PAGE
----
Now, here is an oddity of S. 743: Assume FG's sales in Hawaii were $250,000. If FG creates nexus in Hawaii, those sales are no longer "remote" and FG continues to use the small business exception and only has to collect in California and Hawaii. Of course, other states may challenge FG's nexus in Hawaii.

Example 3: Super Furniture, Inc. (SFI) has several retails stores in Arizona. Sales at its retail stores usually total over $50 million.  SFI has online sales in about 3 states that total $900,000. SFI does not have nexus in those states. As long as SFI's sales in states in which it does not have sales tax nexus do not exceed $1 million, it only has to collect sales tax from Arizona customers. Thus, even though SFI is a large company and likely quite capable of collecting sales tax in the three states where it has online sales, it does not have to (until those sales exceed $1 million). Contrast this to FG in the earlier example, where its total sales of under $3 million could subject it to sales tax collection in all states (unless it plans around the rule to limit its exposure).

These outcomes seem odd to me. I think a vendor's total size has to be factored in because that size has a bearing on how much compliance costs it can reasonably handle. For example, the small business exception should provide that if a vendor has total sales everywhere of less than $X, it does not have to collect in states where it has remote sales. Perhaps X should be $2 million.  What do you think?

Think of all the online vendors with sales under $1 million and under my modified small seller exception of $2 million. Certainly, states will need to continue to educate their citizens and in-state companies of their use tax obligations and find ways to increase use tax compliance. [For some ideas on that, please see my paper presented to California legislative and tax agency staff in February 2013, which is similar to testimony I presented (by phone) in October 2012 to the Vermont legislature's Sales and Use Tax Study Committee.]

The small seller exception is just one of several issues to be resolved before there is any likelihood of Marketplace Fairness legislation reaching President Obama's desk. Sylvia Dion covers a few more in her May 10, 2013 post. Also, Congressman Goodlatte, Chair of the House Judiciary Committee, has expressed concerns that S. 743 was not properly vetted in the Senate because it skipped the committee with subject matter expertise (apparently he means the Senate Finance Committee as the Senate doesn't have a Judiciary Committee). He also believes the proposal is not simple enough yet (statement of 5/6/13). The House Judiciary Committee has jurisdiction over this legislation in the House and has held a few hearings in the past.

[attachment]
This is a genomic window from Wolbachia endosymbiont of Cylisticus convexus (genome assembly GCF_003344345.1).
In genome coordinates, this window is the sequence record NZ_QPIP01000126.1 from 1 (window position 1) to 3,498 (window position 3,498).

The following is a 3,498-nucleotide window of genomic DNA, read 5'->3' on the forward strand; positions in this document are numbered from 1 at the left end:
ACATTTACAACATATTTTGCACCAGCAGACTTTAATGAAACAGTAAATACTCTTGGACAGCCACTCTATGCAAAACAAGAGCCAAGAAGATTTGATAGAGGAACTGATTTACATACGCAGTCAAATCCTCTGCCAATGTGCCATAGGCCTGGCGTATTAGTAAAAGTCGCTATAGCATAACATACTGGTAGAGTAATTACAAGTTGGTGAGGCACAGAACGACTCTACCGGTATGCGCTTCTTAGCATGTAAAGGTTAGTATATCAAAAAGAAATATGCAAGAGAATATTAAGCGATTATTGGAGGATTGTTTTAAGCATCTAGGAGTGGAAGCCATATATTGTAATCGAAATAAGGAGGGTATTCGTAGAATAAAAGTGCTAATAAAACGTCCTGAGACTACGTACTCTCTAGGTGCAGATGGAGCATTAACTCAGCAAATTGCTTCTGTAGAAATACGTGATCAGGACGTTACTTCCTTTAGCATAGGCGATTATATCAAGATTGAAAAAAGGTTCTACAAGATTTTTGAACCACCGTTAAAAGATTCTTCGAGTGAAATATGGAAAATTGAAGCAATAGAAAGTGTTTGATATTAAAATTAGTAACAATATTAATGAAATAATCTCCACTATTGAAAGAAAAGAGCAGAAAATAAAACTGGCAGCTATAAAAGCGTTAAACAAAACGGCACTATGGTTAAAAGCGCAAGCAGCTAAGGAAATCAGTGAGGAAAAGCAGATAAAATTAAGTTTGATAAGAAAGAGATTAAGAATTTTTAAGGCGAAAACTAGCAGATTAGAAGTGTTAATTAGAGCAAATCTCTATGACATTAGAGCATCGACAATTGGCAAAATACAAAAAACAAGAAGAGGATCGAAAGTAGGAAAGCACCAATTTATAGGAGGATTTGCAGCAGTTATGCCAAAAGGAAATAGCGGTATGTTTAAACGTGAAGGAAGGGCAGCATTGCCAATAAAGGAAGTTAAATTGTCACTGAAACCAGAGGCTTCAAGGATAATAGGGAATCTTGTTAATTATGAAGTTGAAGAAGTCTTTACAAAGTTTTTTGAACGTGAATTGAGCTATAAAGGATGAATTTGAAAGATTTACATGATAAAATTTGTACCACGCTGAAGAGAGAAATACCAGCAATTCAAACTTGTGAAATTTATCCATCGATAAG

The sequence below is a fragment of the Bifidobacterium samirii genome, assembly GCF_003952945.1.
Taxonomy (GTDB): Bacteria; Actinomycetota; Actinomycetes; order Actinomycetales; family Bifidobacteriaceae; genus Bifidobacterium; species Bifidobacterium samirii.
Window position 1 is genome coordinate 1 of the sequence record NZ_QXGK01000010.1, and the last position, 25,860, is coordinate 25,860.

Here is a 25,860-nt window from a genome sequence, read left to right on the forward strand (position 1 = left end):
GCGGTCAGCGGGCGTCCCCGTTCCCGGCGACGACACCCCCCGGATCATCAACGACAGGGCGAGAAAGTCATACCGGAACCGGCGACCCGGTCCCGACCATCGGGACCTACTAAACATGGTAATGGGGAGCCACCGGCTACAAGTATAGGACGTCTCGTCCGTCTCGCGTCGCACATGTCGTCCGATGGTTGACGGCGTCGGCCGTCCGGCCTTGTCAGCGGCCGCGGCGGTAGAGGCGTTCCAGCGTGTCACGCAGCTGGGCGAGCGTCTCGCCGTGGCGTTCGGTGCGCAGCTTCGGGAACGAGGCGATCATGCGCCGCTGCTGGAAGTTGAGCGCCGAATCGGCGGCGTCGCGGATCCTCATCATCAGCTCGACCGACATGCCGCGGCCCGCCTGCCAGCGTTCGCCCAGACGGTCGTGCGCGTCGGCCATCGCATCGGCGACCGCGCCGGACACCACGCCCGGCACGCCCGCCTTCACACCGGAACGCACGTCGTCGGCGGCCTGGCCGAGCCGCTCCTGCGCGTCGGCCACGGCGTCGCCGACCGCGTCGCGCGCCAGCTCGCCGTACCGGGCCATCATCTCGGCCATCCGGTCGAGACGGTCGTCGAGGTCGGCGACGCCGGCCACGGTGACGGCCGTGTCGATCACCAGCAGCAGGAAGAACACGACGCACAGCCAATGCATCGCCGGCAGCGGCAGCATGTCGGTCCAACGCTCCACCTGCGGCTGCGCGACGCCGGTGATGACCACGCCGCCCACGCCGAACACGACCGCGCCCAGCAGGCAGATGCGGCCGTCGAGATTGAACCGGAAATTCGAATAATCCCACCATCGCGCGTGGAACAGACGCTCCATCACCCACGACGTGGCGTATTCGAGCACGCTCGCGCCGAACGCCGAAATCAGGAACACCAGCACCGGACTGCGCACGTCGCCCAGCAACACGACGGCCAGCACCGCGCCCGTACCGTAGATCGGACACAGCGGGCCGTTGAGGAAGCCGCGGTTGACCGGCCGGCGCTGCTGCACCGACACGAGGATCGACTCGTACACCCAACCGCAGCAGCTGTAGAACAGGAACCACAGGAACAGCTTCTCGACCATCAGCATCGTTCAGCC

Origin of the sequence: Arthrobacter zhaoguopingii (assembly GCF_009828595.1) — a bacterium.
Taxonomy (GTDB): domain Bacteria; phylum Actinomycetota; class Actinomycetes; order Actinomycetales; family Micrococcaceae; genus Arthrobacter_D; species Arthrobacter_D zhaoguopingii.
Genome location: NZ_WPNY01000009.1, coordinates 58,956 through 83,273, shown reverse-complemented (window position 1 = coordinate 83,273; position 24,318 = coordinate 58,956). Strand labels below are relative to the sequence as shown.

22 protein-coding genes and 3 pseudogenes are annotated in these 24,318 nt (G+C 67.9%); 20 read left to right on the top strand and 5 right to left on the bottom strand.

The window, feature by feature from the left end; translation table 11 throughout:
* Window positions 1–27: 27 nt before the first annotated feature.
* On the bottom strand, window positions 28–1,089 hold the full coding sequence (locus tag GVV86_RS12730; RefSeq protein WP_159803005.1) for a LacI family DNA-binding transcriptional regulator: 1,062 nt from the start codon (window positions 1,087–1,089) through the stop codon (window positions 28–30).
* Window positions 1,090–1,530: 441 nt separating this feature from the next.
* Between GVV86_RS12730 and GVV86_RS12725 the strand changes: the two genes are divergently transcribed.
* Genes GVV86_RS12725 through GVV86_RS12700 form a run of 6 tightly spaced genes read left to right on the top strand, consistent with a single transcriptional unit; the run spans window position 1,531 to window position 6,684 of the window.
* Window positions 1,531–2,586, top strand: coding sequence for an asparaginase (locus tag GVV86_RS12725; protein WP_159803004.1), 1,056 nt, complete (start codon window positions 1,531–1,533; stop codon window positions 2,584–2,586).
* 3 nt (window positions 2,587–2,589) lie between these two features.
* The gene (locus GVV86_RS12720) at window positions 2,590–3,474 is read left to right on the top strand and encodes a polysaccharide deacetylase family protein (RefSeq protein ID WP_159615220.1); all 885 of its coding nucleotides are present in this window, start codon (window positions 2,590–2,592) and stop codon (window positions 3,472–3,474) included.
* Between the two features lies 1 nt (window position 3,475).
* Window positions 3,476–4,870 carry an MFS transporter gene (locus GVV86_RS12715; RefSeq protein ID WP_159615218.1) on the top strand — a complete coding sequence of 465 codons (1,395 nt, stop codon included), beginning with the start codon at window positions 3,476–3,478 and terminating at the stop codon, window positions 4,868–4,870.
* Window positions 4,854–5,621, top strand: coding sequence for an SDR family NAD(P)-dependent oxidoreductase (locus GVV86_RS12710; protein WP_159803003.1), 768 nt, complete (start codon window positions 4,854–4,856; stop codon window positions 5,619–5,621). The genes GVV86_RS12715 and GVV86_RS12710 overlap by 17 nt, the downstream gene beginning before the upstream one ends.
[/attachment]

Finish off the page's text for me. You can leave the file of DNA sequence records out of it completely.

What do you think? How should the small seller exception be worded? What should the definition and dollar amounts be? Why?

Other recent “Sales Tax Policy - Tales & Trends” posts by Annette Nellen, CPA, ESQ:

NOTE: All blog content, comments, and participation subject to disclaimer at bottom of page.


1 Responses to Marketplace Fairness: Small Seller Exception Definitional Flaws

  • Posted by Todd on June 28, 2013 2:03pm:

    Creating an enormous frankenstein that will be used as a vehicle to destroy nexus rules and laws regarding income and franchise tax is great for taxing jusridictions, especially those that are spending hungry and cash strapped. It is destructive to states where businesses are located that will suddenly have their taxpayers' incomes impacted, which will affect hiring, pay and tax revenues in those states. MFA will also accelerate the departure of internet sellers from these shores. If the aim is really to capture sales and use taxes, it would be simpler to require internet sellers to report to states in the same manner they report Form 1099's: name, address, amounts, with copies to both jurisdiction and buyer. The buyer would then be required to respond in his/her state tax return, either paying at that time or providing proof that taxes had already been remitted. No complicated structure, no perversion of nexus.